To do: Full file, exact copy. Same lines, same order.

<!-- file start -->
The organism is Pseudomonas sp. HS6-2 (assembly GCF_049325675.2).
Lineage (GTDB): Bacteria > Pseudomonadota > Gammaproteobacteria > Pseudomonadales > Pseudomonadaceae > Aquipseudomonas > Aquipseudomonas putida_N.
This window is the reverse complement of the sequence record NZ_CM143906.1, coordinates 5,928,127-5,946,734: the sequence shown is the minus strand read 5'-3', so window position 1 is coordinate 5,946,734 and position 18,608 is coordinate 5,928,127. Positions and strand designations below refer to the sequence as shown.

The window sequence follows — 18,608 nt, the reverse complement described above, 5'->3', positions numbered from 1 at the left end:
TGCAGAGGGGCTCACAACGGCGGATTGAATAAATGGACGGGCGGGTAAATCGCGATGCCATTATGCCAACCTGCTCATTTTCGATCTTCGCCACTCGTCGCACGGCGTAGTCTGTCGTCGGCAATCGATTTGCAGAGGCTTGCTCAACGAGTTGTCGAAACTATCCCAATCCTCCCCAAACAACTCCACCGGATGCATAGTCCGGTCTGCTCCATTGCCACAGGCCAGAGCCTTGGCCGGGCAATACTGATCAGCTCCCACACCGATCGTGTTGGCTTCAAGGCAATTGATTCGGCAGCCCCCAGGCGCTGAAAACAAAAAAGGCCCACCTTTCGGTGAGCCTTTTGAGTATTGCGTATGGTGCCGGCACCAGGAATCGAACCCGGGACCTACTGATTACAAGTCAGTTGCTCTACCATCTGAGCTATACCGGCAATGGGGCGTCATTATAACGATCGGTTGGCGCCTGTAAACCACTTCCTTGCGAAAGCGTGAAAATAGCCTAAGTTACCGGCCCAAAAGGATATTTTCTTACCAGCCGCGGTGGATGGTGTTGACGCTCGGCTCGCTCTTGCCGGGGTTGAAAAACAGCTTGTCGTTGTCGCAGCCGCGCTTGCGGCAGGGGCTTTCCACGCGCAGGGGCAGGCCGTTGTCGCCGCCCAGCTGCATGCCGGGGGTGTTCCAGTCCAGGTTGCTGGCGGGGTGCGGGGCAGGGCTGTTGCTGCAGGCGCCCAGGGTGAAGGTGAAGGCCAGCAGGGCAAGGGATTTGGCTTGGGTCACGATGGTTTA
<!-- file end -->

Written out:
The organism is Pseudomonas sp. HS6-2 (assembly GCF_049325675.2).
Lineage (GTDB): Bacteria > Pseudomonadota > Gammaproteobacteria > Pseudomonadales > Pseudomonadaceae > Aquipseudomonas > Aquipseudomonas putida_N.
This window is the reverse complement of the sequence record NZ_CM143906.1, coordinates 5,928,127-5,946,734: the sequence shown is the minus strand read 5'-3', so window position 1 is coordinate 5,946,734 and position 18,608 is coordinate 5,928,127. Positions and strand designations below refer to the sequence as shown.

The window sequence follows — 18,608 nt, the reverse complement described above, 5'->3', positions numbered from 1 at the left end:
TGCAGAGGGGCTCACAACGGCGGATTGAATAAATGGACGGGCGGGTAAATCGCGATGCCATTATGCCAACCTGCTCATTTTCGATCTTCGCCACTCGTCGCACGGCGTAGTCTGTCGTCGGCAATCGATTTGCAGAGGCTTGCTCAACGAGTTGTCGAAACTATCCCAATCCTCCCCAAACAACTCCACCGGATGCATAGTCCGGTCTGCTCCATTGCCACAGGCCAGAGCCTTGGCCGGGCAATACTGATCAGCTCCCACACCGATCGTGTTGGCTTCAAGGCAATTGATTCGGCAGCCCCCAGGCGCTGAAAACAAAAAAGGCCCACCTTTCGGTGAGCCTTTTGAGTATTGCGTATGGTGCCGGCACCAGGAATCGAACCCGGGACCTACTGATTACAAGTCAGTTGCTCTACCATCTGAGCTATACCGGCAATGGGGCGTCATTATAACGATCGGTTGGCGCCTGTAAACCACTTCCTTGCGAAAGCGTGAAAATAGCCTAAGTTACCGGCCCAAAAGGATATTTTCTTACCAGCCGCGGTGGATGGTGTTGACGCTCGGCTCGCTCTTGCCGGGGTTGAAAAACAGCTTGTCGTTGTCGCAGCCGCGCTTGCGGCAGGGGCTTTCCACGCGCAGGGGCAGGCCGTTGTCGCCGCCCAGCTGCATGCCGGGGGTGTTCCAGTCCAGGTTGCTGGCGGGGTGCGGGGCAGGGCTGTTGCTGCAGGCGCCCAGGGTGAAGGTGAAGGCCAGCAGGGCAAGGGATTTGGCTTGGGTCACGATGGTTTA